Not the best trip we’ve ever taken.

But that’s the bad stuff.   The good stuff was lovely.  Jess was an ace traveler.  Like, so ace that she didn’t cry at all on the flight down there – she yelled once, but that’s because the baby being held beside of wasn’t looking at her, and Jess wants to communicate with all the other babies.  As soon as the little girl looked over, Jess was happy.  She slept on the planes, and on the bus to the hotel, and in her stroller on walks around Cancun.  Jess loved the ocean, and the pool.

Baby's first ocean

Baby’s first ocean

My mother in law looked after Jess for a day so that David and his father and I could go to Chitzen Itza.  I have a degree that part-focused on Latin America, and so I’ve taken Mesoamerican archeology classes.  I’ve been to this part of Mexico twice, but had never managed to actual see this great UNESCO site.

Chitzen Itza

Chitzen Itza

It was totally wonderful.  We had a good tour guide and I learned a lot.

At the ruins

At the ruins

We also got to swim an a 150 feet deep cenote – a limestone pool that’s part of the underground river system.  It was full of blind fish.  Floating on my back with a huge depth below me and 100 feet of cave walls above me, and watching the sun light up the tree above?  Amazing.  Coolest swim I’ve ever had.

The only picture we have of the cenote - we were too busy swimming to remember pictures

The only picture we have of the cenote – we were too busy swimming to remember pictures

The wedding was … memorable, and the party that followed pretty epic.

The wedding party was a PARTY

The wedding party was a PARTY, and what’s a party without funny hats?

The tiredest, saddest, partied out baby

The tiredest, saddest, partied out baby

We left the resort five times – once for Chitzen Itza, once to go to a grocery store (my favourite thing to do on vacation, seriously), once to go to a newly opened Yucatan history museum (a busy place that only had 6 other north american types), once to go find better food for lunch, and one night David’s sister and husband took us to their favourite street side taco stand.   It was so, SO good.  Calgary has no Mexican food to speak of, so I rarely get it, but I do love it so.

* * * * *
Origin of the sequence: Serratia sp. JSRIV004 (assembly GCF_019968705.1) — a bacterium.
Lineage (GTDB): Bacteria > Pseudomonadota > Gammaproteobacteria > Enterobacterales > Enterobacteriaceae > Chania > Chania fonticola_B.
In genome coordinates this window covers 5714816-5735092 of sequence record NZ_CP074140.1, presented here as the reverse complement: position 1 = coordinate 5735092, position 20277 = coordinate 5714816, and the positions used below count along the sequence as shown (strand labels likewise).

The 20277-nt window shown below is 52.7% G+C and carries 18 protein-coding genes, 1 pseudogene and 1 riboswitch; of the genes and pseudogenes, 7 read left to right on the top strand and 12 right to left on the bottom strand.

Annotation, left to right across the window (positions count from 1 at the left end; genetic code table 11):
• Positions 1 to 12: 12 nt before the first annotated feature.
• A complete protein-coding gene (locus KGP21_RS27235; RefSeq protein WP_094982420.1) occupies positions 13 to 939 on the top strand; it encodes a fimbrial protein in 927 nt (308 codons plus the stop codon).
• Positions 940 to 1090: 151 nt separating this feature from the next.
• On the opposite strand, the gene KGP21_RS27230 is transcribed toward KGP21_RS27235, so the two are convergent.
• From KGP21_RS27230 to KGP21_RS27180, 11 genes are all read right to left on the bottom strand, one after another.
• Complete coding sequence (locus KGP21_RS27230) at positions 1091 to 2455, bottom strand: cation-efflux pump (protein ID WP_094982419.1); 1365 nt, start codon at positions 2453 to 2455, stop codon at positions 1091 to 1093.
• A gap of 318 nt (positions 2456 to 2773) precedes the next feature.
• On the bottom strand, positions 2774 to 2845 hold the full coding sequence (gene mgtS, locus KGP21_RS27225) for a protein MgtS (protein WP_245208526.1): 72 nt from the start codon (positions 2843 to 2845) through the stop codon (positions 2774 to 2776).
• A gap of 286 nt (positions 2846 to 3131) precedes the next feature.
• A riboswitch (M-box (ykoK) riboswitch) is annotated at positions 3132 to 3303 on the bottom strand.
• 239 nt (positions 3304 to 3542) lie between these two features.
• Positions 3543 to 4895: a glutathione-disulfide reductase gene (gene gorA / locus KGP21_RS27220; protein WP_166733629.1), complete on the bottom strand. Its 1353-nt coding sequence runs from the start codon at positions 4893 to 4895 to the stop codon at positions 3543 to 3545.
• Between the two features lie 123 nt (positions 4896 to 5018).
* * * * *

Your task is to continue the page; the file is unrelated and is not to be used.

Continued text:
It was a great test run for future trips.  We brought WAY more than we needed, to the point we had to send stuff home with David’s cousin because we were so over our baggage allowance.  We learned that we need a better umbrella stroller – our second hand one was so bad we abandoned it there.  We learned we needed new luggage – that we can no longer get away with a couple of large carry on bags.  (Disposable diapers, man.  You need so many and they take up so much room!)

We learned that we like to travel with out favourite little person, and that we take so, so many pictures of her adorable little face.

Cute baby

Cute baby

It wasn’t the best trip we’ve ever taken, but a underwhelming week at a resort in Mexico beats the hell out of a week in wintery Calgary, every single time.  Good enough!

Some things are true…

Okay, so I know it wasn’t that long ago that I was writing about how the messages that people gave me about parenting were kind of lies, but I have to say, there’s one thing that I was told that is totally, totally true.

I think about poop way more than I ever have in my entire life.

This is both gross, and funny.

And it started like, instantly.  From the meconium plug in the hospital (gross), to the first “real” diaper change (gross, and I got poop on my hands, causing me to laugh helplessly while David recorded me), to  the adventure that it solid food (super gross, and yet also fascinating), to dealing with cloth diapers and real poop (gross, and we’re buying biodegradable liners, because I’m getting tired of wiping actual poop off the cloth), to smelling the baby to see if she’s pooped (gross), to watching her for an epically funny poop face that she makes (hysterically funny, with intense eye contact).  It’s a lot of time and energy and brain space, to be devoted to feces.

You’ll be relieved that I will not, as per some of the idealists found on STFU, Parents, I  will not be inflicting any further details on you, because, say it with me, GROSS.

But I did want to chime in to say that there is at least one thing that the world told me about parenting is, in fact, very, very true.